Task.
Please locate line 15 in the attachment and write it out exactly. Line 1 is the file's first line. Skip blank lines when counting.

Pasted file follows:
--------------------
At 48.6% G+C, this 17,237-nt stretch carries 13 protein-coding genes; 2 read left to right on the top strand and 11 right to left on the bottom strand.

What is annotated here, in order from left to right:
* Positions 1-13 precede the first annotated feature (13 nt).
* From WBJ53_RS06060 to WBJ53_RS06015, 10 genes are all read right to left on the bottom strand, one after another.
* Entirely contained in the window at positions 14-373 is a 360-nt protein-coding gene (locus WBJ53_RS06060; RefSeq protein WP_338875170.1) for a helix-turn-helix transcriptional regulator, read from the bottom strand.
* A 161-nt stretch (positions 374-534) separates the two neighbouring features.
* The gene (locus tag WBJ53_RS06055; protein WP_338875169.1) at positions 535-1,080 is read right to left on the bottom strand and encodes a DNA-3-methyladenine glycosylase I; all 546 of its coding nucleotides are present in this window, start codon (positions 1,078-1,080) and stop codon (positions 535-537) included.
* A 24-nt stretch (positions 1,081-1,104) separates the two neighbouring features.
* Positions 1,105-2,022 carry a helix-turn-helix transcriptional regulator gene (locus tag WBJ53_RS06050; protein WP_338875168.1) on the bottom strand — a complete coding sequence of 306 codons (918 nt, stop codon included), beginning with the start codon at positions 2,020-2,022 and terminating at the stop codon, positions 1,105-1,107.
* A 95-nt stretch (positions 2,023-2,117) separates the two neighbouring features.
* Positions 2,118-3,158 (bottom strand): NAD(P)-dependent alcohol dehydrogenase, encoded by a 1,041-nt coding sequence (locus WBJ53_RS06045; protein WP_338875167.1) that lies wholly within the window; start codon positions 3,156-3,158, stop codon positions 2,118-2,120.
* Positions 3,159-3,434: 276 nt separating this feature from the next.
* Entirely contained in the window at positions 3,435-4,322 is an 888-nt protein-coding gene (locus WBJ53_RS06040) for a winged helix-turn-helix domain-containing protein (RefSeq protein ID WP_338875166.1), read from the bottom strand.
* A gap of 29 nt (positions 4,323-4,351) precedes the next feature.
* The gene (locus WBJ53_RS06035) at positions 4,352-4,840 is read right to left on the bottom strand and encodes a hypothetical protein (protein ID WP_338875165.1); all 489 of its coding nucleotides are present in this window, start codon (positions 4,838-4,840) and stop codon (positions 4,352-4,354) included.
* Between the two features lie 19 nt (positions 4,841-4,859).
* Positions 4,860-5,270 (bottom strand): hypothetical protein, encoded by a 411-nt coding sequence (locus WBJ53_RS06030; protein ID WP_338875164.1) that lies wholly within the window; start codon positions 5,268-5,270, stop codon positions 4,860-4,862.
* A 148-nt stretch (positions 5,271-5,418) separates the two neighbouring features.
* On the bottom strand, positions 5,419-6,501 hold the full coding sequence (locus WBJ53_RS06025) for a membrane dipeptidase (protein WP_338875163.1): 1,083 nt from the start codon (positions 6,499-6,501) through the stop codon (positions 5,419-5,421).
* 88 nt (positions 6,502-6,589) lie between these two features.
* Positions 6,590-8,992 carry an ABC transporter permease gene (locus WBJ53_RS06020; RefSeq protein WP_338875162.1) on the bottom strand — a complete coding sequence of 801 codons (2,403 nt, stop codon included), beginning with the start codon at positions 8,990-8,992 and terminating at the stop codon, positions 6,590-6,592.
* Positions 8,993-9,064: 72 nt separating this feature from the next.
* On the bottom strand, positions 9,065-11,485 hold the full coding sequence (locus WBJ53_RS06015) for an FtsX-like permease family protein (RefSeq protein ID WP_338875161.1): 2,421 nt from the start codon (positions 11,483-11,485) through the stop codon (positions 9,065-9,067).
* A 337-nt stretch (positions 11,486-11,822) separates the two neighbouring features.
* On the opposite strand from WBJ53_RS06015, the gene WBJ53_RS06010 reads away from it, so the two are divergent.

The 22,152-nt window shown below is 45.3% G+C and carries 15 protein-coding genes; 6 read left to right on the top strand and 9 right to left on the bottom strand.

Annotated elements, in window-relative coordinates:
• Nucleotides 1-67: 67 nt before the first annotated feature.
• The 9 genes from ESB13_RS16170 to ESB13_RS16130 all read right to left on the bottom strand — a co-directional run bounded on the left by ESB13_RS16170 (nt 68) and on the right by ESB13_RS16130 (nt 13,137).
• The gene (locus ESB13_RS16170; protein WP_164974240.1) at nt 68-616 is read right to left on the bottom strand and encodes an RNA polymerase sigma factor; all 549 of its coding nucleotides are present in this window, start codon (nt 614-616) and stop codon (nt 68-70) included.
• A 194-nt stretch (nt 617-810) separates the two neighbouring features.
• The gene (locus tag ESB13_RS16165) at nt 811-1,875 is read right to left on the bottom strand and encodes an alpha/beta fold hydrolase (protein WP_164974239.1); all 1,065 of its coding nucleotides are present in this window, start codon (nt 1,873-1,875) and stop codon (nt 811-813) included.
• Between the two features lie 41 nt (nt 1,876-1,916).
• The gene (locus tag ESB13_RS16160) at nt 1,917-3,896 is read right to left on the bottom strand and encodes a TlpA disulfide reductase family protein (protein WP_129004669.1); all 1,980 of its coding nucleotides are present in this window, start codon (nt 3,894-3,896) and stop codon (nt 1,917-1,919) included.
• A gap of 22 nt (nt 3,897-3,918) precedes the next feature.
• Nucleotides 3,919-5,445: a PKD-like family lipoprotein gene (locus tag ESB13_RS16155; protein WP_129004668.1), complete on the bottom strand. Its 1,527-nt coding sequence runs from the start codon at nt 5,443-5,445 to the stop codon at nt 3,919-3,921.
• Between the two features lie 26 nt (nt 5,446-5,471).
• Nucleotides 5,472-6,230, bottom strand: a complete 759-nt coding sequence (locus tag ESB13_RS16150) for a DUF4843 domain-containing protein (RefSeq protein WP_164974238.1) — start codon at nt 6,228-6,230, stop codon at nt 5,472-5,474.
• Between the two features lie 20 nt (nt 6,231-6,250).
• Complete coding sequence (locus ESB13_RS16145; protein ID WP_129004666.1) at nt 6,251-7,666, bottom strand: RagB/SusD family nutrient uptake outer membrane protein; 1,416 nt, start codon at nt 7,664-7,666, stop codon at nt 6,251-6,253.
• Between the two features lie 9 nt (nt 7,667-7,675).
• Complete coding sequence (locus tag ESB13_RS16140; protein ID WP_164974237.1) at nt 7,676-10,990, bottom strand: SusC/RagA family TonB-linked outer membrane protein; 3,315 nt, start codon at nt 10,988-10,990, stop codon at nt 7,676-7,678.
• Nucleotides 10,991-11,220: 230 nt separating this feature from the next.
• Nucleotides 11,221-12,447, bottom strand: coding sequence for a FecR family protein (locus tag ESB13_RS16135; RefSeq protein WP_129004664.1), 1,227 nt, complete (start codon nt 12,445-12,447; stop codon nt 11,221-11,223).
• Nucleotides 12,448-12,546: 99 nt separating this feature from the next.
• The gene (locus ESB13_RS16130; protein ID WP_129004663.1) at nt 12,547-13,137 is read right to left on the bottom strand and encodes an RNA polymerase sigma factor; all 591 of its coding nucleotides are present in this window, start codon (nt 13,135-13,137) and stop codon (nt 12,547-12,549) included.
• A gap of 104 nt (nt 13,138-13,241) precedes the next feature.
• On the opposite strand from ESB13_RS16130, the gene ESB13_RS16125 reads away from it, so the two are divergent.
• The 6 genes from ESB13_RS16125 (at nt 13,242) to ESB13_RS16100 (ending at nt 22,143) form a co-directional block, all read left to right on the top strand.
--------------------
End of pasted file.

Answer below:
* The gene (locus WBJ53_RS06035) at positions 4,352-4,840 is read right to left on the bottom strand and encodes a hypothetical protein (protein ID WP_338875165.1); all 489 of its coding nucleotides are present in this window, start codon (positions 4,838-4,840) and stop codon (positions 4,352-4,354) included.